The European Union’s (EU) General Data Protection Regulation (GDPR), which became effective on May 25, 2018, has the potential to change how companies handle the personal data they collect about people around the world, even if the company does not do business in the EU. In my first post in this series, I discussed the background behind the GDPR and the basic components of the law. In my second post, I discussed the law’s jurisdiction, including why its effects are likely to extend beyond EU jurisdiction, as well as key definitions to help understand GDPR. In this final post in the series, I discuss what businesses should know about GDPR compliance.
As discussed in my previous post, GDPR only applies to a company’s data collection to the extent that the EU has jurisdiction over the company. While maintaining a physical presence in the EU is the obvious example of when GPDR jurisdiction applies to a company, a company might also be subject to GDPR compliance if it collects or processes data from people in the EU, if the company collects or processes data from a person who is an EU resident even if the people are outside the EU, or if the company collects or processes data from people in jurisdictions outside the EU subject to EU law.
Even where there are no GDPR concerns, a business might want to consider implementing practices consistent with GDPR compliance because customers outside the EU are going to become increasingly aware of GDPR and are likely to start demanding similar privacy protections. See, for example, this recent Seattle Times article instructing readers on how to adjust their privacy settings on various popular websites.
What does compliance look like? Online resources abound for companies to assess what they need to do to be in GDPR compliance. The following summary of online resources related to GDPR compliance is not intended to be exhaustive, nor to provide legal advice for achieving compliance. Rather, these resources are intended to provide a starting point for understanding the basics of GDPR compliance for non-EU businesses.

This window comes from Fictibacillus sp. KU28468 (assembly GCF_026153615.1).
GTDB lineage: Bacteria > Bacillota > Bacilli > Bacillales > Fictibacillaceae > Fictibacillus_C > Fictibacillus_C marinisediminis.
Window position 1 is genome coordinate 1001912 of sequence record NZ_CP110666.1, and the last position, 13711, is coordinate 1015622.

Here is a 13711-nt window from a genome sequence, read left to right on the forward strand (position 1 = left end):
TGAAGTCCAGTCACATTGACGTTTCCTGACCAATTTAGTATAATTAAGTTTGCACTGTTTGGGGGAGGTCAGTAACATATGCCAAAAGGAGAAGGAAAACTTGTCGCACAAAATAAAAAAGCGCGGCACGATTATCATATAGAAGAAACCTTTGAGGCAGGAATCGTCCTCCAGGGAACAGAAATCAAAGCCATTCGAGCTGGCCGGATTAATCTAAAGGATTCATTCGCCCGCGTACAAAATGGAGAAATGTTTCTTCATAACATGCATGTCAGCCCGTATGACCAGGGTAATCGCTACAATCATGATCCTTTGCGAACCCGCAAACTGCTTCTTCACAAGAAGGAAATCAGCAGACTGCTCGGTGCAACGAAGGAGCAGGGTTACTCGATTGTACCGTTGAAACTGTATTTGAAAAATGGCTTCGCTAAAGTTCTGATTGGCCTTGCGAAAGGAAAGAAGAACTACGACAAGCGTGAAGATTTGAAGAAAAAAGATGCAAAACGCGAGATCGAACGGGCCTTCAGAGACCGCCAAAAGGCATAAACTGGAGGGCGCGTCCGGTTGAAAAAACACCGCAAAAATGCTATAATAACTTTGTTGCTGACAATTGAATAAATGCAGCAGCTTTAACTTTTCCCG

- The GDPR checklist provides an online “filter” to help businesses determine what their role is under GDPR based on whether the business determines why data is processed (and thus would be a Data Controller under GDPR) or whether the business merely stores or processes data for another company (and thus would be a Data Processor under GDPR). Note that GDPR requires Data Controllers who do not process their own data to only work with Data Processors that are GDPR compliant.
- The international law firm Norton Rose Fulbright has created a free online bot, known as “Parker,” for determining whether your non-EU business needs to comply with GDRP. See this Fast Company article summarizing how Parker works.
- Just want the basics? This listicle from Microsoft summarizes five things businesses should understand about GDPR. Microsoft has also published an ebook on GDPR compliance as well as several white papers aimed at explaining GDPR compliance basics (and sell its compliance- related products).
- On the opposite end of the spectrum from listicles, for those who want to go straight to the source, the GDPR’s full text is also available online.
GDPR is a complex regulation. You should consult with both technology and legal professionals in order to determine what measures, if any, are recommended for your business in order to be in compliance.
Photo credit: Ervins Strauhmanis on Flickr